A nice article from the Calgary Herald:

Brandon Kozun’s summer mantra might as well have been ‘short-term pain for long-term gain.’

Because as brutal as it was being forced to watch the Los Angeles Kings’ development camp in July — the result of a high ankle sprain suffered in the spring’s Western Hockey League final — the former Calgary Hitmen forward knew he’d pay for it in the long run if he didn’t give his injury time to heal properly.

And as a result, Kozun proudly reports he is 100 per cent ready to go.

“It was kind of frustrating not being able to do some of the stuff they do (at the Kings’ camp),” Kozun said.

“They run a pretty good development camp there so obviously there’s a lot you can learn going down there. But at the end of the day, I need to get my ankle better.

” You don’t want to let it linger and come back.”

The healing process began immediately after Calgary’s Memorial Cup semifi nal heartbreak this spring when he gave his body and ankle a weeklong break. Then, the 20-year-old Calgarian spent his summer days between physio appointments, ultrasound and laser treatments, and ice-pack sessions. He was able to go to L.A., but only participated in workouts and saw a handful of their medical trainers.

The latter half of the summer has been spent working out at NSD and on the ice, making up for lost time.

“I’ve been skating on it lately and it feels fine,” said Kozun, who doubled as the WHL and Canadian Hockey League’s top scorer last season. “I mean, at the end of the day, all I want to do is get it better.”

“Just the first couple times I skated, I was a little rusty. But it’s starting to come back now and starting to feel better and better.”

Now Kozun, who signed a three-year entry level deal with the Kings in April, will embark on the next stage of his hockey career when he joins former Hitmen goalie and his Canadian world junior teammate Martin Jones at L.A.’s fall camp on Sept. 9.

The plan is, of course, to be skating alongside the likes of Dustin Brown and Anze Kopitar when the National Hockey League season kicks off a month later.

A suitable Plan B for the L.A.-born, Calgary-raised product would include suiting up with the Manchester Monarchs, the Kings’ main American Hockey League affiliate.

“I’ve been working really hard all summer,” said Kozun who has been skating with former Hitmen coach and Calgary Flames assistant Dave Lowry this past week.

“It’s not a matter of being able to play with the big boys. I just need to go into camp, ready to go, and show them, ‘Hey. I’m here for good.’ ”

Listed at five-foot-eight and weighing a lean 165 pounds, Kozun’s physical stature is always the knock against him.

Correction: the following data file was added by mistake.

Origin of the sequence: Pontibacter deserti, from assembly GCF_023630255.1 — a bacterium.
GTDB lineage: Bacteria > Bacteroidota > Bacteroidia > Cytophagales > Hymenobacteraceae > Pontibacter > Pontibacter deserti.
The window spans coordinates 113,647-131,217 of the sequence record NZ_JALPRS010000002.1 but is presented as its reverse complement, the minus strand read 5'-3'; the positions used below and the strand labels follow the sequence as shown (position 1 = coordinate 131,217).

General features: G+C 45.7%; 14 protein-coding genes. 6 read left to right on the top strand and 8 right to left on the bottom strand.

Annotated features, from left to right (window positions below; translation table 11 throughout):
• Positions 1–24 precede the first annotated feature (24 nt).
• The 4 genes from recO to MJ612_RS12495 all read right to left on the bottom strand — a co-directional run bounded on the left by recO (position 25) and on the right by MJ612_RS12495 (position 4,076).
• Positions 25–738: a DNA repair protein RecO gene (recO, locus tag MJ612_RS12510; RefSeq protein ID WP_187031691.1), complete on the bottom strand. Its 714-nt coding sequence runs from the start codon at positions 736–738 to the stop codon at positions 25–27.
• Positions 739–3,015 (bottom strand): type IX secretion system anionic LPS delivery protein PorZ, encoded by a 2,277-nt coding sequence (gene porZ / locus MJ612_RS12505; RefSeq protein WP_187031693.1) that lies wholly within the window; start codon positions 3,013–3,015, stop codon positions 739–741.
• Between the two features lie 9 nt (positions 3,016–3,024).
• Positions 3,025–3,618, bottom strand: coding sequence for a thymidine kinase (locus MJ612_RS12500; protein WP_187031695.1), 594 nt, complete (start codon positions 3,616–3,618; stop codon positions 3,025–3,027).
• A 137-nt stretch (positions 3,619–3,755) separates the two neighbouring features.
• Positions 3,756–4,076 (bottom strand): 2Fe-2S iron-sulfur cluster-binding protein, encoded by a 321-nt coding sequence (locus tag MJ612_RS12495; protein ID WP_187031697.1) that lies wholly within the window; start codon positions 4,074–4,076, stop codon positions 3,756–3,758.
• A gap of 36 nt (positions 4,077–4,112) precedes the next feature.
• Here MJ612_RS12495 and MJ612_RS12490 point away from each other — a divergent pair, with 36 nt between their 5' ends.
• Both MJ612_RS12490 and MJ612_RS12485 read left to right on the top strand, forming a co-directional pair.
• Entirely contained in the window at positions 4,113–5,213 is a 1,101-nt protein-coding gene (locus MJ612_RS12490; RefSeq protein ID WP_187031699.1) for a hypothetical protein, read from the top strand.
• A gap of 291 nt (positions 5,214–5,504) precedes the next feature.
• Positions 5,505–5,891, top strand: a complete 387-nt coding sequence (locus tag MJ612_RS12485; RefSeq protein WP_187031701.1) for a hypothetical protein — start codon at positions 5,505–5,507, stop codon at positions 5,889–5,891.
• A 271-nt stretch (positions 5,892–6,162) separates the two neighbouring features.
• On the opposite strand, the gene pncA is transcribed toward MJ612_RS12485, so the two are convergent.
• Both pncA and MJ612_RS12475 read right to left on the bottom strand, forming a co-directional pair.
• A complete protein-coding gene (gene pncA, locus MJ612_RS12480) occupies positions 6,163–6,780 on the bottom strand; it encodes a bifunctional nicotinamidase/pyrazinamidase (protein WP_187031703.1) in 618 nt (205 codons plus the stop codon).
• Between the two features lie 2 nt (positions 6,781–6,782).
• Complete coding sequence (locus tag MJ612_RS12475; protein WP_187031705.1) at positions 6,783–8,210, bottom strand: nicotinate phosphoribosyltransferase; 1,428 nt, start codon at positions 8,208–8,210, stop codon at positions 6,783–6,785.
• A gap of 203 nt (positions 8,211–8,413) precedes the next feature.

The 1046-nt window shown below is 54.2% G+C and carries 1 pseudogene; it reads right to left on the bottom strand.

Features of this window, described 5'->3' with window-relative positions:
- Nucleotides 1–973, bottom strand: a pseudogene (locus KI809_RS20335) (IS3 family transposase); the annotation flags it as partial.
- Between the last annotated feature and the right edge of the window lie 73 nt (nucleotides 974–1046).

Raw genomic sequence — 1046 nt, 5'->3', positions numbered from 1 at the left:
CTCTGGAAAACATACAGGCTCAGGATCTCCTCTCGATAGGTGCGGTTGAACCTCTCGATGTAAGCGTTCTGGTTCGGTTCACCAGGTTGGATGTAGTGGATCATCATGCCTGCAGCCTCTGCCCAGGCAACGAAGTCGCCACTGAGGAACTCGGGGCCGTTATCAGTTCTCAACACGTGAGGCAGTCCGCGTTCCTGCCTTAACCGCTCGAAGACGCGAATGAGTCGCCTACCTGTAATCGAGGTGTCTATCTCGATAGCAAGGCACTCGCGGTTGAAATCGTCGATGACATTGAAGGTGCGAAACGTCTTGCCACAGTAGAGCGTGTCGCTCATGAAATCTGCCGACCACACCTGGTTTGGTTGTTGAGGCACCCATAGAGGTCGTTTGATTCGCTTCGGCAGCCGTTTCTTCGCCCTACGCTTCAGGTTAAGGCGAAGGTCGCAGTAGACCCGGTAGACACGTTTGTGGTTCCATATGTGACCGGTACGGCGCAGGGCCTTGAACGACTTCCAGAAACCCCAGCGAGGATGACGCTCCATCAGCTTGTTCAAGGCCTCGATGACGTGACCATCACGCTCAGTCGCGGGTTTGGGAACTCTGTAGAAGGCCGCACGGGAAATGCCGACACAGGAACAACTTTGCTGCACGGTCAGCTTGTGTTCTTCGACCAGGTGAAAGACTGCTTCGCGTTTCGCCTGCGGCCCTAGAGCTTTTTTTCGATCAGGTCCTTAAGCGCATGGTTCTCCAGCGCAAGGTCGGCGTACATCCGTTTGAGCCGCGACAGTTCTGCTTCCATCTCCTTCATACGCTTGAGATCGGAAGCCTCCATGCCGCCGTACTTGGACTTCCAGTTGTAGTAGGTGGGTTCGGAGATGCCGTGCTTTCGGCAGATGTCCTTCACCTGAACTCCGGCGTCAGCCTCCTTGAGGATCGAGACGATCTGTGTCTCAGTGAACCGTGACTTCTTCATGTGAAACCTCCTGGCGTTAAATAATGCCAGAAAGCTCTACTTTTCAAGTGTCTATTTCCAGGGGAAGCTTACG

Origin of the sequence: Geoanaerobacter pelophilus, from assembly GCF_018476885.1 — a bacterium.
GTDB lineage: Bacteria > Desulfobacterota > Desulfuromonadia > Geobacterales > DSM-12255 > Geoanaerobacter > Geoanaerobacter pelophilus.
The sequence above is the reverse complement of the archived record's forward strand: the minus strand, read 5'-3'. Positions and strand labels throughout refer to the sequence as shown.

But given his production value with the Hitmen — 270 points (92 goals, 178 assists) and a plus/minus of 103 over four seasons — his presence on the 2010 Canadian junior team, and his contributions during the Memorial Cup despite his ankle woes, he has proven time and time again that looks can be deceiving.

“He’s proved everybody wrong at every level that he’s ever played,” said Hitmen general manager Kelly Kisio.

“He’s always been the smallest guy and he’s proved everybody wrong.

“I don’t see any difference in him going forward. He’ll figure out a way to get it done.”

Categories: L.A. Kings News


7 replies

  1. This is pretty good news for the Kings, and for the Monarchs. I don’t know if I see this kid making the big club this year, but if he can keep the ankle healthy and have a good year with the Monarchs, he could take a real serious shot at making the big club next season. I gotta say, I like his heart.

    • Kozun has mad potential. I am high on him. There is no substitute for blinding speed. Add a scoring touch and heart (both of which our boy Brandon has in spades) and you may get the Kings’ Martin St. Louis.

      • So I take it his speed is an attribute that makes his lack of size less significant?

        • The kid can flat out fly but with control and ability to handle the puck. Every time I have watched him I have been impressed by his ability to get open when he doesn’t have the puck and find a gap when he does. His point total is not a fluke.

          • Il n’ya pas de fluke! Monsieur Kozun, oo la la, quel speed BLAZING! Donnez moi beaucoup de “Hits d’Acid”. Donnez moi beaucoup de Kool Aid!

            Dean Lombardi, je vous salue Monsieur le GM!

  2. Is this that horny skunk talking?

  3. Falmer loses it every once in a while but always with style…


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